I’ve played other tabletop games before, but 5e won my heart right away with its beautiful straightforwardness* and focus on the adventure over the process. Which makes me look back at the other crappy systems I’ve put up with over the years and go “… but why.” More on that later**.
Some of this is specifically due to my 5e DM being an absolute gem. I’m learning a lot by watching how she handles the player/character dynamics and the dice rolls, the narrative and the scenes. I want to take a minute to talk about some of my favorite things I’ve seen her do – not specific stories or scenes, but how she put the game together.
Gave the PCs clear reasons to get involved in the adventure from the very start. The ship on which all the PCs had all taken passage, for whatever reasons of our own devising, was attacked by pirates. Surprise! We didn’t have to debate over “Would my character volunteer to go look for the missing children in the goblin mines? Would they want to be paid for it? Are they too much of a coward and will be dragged kicking and screaming into their heroic destiny?” The self-defense angle was beautifully simple.
Turned this into a reason for all the PCs to bond with each other. By the end of the first session, we knew one thing about each other: These were the other people who got tough when the going did. These were the people who had my back. We don’t know much about each other, but we got the most important detail out of the way: we could instinctively work together.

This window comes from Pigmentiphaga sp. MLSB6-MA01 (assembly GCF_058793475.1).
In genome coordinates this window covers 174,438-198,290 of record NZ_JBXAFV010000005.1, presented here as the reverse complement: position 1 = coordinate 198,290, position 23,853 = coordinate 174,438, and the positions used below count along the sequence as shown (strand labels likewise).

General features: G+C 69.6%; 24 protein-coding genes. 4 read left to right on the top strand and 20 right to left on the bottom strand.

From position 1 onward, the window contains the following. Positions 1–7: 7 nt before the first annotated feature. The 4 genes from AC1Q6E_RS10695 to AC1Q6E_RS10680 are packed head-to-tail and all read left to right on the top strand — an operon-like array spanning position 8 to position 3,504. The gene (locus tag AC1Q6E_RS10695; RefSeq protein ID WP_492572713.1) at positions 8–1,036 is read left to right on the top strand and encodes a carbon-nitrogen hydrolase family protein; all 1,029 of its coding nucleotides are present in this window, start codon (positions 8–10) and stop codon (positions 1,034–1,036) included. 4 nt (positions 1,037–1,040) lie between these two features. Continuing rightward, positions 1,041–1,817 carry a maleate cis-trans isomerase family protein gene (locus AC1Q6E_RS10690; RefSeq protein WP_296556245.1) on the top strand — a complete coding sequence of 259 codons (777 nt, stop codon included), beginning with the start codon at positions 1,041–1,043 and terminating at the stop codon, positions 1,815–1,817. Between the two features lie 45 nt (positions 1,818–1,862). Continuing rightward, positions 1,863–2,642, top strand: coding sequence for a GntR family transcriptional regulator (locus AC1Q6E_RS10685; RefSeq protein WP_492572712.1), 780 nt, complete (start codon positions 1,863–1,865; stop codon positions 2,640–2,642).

Made the first session very engaging and memorable. Unavoidable encounter with pirates, complete with hostage-taking, net-throwing, rope-swinging, swash-buckling, and comically successful persuasion rolls. None of this “in the first session you found the dungeon, disarmed two traps, and fought a goblin, but you still haven’t found the Plot parts” nonsense. Even if we never played another session, that first exciting, self-contained adventure was brilliant and memorable.
Encouraged the players to do the cool thing they had in mind, but weren’t sure if it would work or was a good idea. She is always encouraging us to describe what we do and how cool it is, rather than just rolling the dice for attack & damage. It goes a long way toward making even a starting-level encounter feel amazing and epic. “Okay, I got a 12… with a plus five… does a 17 hit?” “Yeah, you hit him alright. How are you doing it?” “Oh, I uh… hmm… You know what? I do a fancy spin, kind of dodging out of the way of his last attack, and as I come back around I slash at him with the sword using the momentum of my spin.” “Neat. Roll for damage! [rolling] You lop his head clean off. It bounces across the deck in a gross but impressive fashion. The other pirates recoil in horror.”***